Some great figures of the past have been associated with the Department - whose own building stands on the site of Charles Darwin's home. They include Robert Grant (who taught Darwin in Edinburgh and whose extraordinary collection of animal specimens we still possess), Sir Francis Galton (Darwin's cousin, and the founder of the modern study of human genetics and - less creditably - of eugenics, whose legacy helped establish the Galton Laboratory). Its early members included Karl Pearson and R A Fisher (jointly the founders of modern statistical science), J B S Haldane (the eccentric genius who worked on submarine escape methods and helped to place the theory of evolution on a mathematical basis), and F R Weldon, who carried out the earliest experimental studies on natural selection in action. Later, the Nobel Prize winner, Sir Peter Medawar, who worked out the genetics of tissue recognition and was central to the development of organ transplantation.
Other eminent members include the embryologist Sir Gavin de Beer who helped found what became today’s evolutionary developmental biology or “evo-devo”, Alex Comfort, a pioneer in the study of the biology of ageing (albeit perhaps better known for his book The Joy of Sex), Hans Gruneberg the first to use mutations in mice to understand the basis of human developmental abnormalities, Harry Harris who revealed the massive extent of human genetic diversity, Kenneth Kermack, the discoverer of one of the earliest pre-mammalian fossils and the marine biologist Sir Ray Lankester, who became Director of the Natural History Museum. Lionel Penrose was one of the first to work on the genetics of mental retardation. Sir Edward Salisbury was a pioneer in plant ecology and became Director of Kew Gardens. Francis Wall Oliver established the first ecological research centre in the UK at Blakeney Point, Norfolk, which is still being used by our students today and D M S Watson played an important part in early work on plant and lizard fossils.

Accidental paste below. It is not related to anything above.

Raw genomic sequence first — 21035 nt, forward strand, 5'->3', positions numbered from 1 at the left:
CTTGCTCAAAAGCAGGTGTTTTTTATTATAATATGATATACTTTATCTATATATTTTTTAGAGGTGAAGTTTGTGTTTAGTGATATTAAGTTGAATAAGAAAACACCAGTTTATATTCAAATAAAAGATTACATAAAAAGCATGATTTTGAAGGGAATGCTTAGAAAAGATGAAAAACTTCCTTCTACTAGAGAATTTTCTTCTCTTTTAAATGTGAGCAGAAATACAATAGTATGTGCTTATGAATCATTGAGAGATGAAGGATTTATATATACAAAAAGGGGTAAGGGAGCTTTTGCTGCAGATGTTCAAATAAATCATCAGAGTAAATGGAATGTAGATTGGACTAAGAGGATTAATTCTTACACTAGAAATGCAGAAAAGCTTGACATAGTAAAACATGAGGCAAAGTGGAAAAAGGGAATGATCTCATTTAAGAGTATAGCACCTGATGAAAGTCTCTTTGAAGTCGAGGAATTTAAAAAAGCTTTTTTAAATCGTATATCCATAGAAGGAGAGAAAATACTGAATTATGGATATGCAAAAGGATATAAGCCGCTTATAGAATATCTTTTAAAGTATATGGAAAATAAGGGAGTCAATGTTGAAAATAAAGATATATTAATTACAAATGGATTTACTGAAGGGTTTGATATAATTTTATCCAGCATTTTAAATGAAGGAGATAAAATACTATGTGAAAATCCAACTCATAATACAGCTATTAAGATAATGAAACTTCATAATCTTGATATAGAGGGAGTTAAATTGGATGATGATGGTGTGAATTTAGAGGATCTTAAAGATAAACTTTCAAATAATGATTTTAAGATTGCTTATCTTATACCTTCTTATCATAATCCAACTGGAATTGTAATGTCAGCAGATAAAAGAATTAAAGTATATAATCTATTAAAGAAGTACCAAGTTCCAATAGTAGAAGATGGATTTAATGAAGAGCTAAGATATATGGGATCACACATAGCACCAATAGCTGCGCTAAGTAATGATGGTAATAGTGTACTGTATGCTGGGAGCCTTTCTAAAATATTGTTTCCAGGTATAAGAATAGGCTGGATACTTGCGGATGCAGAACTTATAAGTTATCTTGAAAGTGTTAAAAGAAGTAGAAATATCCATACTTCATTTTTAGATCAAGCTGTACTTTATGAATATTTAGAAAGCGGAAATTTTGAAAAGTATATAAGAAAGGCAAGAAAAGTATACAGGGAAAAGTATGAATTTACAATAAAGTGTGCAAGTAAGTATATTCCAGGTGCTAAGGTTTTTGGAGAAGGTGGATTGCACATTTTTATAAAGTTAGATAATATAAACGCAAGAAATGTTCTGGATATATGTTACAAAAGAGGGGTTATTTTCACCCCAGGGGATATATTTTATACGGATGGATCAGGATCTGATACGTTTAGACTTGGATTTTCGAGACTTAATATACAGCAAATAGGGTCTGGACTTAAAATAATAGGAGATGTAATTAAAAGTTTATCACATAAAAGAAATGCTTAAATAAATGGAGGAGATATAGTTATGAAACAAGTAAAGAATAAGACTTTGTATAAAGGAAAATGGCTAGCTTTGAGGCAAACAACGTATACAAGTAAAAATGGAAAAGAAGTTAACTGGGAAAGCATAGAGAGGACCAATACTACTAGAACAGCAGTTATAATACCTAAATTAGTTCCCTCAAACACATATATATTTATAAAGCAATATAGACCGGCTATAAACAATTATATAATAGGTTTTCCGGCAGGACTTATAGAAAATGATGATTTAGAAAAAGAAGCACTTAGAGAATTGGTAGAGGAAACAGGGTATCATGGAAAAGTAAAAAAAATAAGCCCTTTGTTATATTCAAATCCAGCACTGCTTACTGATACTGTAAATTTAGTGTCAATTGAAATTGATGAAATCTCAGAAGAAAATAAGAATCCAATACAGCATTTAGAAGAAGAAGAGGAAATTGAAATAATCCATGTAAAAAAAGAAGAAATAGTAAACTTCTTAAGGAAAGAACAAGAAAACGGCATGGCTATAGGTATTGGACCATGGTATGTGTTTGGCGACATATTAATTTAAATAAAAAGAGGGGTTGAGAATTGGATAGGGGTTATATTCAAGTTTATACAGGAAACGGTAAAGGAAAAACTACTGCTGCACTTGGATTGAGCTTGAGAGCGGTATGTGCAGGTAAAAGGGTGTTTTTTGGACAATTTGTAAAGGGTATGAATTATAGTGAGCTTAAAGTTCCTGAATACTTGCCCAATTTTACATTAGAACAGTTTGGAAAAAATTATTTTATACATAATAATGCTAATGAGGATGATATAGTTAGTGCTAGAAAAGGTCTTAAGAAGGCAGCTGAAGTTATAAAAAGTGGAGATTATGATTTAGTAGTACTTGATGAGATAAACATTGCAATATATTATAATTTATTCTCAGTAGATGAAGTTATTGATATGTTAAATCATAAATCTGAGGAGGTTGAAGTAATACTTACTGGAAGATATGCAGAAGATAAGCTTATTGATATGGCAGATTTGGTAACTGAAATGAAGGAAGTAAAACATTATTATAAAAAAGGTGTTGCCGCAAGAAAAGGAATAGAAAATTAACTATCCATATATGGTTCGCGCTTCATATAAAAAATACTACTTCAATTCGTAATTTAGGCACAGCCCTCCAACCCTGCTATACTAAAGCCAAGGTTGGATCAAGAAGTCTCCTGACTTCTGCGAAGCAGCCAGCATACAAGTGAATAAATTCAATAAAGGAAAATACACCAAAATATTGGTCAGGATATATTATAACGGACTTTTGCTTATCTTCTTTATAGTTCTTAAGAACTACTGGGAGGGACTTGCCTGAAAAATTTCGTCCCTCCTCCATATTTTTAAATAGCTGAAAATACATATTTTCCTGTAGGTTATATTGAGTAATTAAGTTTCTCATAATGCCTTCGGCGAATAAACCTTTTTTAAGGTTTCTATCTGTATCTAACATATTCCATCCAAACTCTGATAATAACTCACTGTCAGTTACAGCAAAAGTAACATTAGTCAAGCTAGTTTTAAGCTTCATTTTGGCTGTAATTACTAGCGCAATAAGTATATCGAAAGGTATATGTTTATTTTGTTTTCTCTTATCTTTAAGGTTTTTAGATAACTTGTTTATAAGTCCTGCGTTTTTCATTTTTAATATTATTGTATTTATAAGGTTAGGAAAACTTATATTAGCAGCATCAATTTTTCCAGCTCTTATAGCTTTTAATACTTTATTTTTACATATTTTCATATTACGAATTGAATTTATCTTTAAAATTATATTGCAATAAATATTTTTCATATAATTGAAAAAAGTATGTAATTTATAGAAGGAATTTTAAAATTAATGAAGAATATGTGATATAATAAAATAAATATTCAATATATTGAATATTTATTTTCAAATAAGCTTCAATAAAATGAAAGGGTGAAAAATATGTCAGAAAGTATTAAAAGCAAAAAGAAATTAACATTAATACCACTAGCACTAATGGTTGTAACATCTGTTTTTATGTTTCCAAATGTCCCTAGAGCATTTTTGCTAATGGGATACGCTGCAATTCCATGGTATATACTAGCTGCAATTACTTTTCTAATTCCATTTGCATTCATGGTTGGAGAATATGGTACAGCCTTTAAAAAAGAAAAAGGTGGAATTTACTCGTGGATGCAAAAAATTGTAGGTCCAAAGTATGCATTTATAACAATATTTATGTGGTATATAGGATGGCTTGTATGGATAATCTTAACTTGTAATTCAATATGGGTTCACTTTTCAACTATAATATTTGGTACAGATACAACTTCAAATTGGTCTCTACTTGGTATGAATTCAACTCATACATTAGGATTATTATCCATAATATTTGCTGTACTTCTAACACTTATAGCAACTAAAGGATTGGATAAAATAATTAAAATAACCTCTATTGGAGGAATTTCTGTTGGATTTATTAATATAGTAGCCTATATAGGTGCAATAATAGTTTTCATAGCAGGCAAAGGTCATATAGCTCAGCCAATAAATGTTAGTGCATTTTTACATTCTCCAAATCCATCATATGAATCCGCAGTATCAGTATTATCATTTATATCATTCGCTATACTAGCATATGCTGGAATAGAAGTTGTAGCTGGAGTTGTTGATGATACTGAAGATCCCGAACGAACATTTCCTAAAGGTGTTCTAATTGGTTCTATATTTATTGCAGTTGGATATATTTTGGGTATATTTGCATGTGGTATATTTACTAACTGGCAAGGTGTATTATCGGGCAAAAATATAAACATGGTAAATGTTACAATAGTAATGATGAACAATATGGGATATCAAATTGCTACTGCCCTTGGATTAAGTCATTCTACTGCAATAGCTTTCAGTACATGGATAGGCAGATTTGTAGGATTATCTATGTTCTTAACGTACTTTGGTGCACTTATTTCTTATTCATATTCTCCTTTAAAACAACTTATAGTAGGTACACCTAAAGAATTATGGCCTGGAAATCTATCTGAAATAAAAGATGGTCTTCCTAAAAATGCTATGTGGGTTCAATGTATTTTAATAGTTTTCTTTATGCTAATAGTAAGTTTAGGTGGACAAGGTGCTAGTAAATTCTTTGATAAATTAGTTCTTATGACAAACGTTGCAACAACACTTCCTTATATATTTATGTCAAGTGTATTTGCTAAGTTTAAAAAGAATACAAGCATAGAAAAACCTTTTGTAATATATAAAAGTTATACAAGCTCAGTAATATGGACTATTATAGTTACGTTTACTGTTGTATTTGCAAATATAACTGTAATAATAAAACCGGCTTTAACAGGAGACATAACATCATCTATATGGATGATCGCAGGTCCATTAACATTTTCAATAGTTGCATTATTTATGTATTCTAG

More recently, several luminaries have contributed fundamental insights to evolutionary biology, John Maynard Smith pioneered the use of game theory in understanding the evolution of selfish, selfless and spiteful behaviour in animals, W. D. Hamilton set out his ideas about inclusive fitness and the evolution of altruism, George Price developed his interpretation of Fisher’s fundamental theory of natural selection now known as the Price equation. Anne McLaren was a leading figure in reproductive biology who helped establish the principles that led to in vitro fertilisation and Avrion Mitchison was instrumental in disentangling the complexities of the human immune system. Robert Race and Ruth Sanger made the first maps of the distribution of the human blood groups and elucidated the genetics and biochemistry of the Rhesus groups and others, while Cedric Smith invented some of the mathematical methods used to map human genes.
We have, then, a noble past – and, we like to think, the future looks pretty bright as well.
A copy of The Penrose Symposium can be downloaded here
Page last modified on 29 jul 14 16:18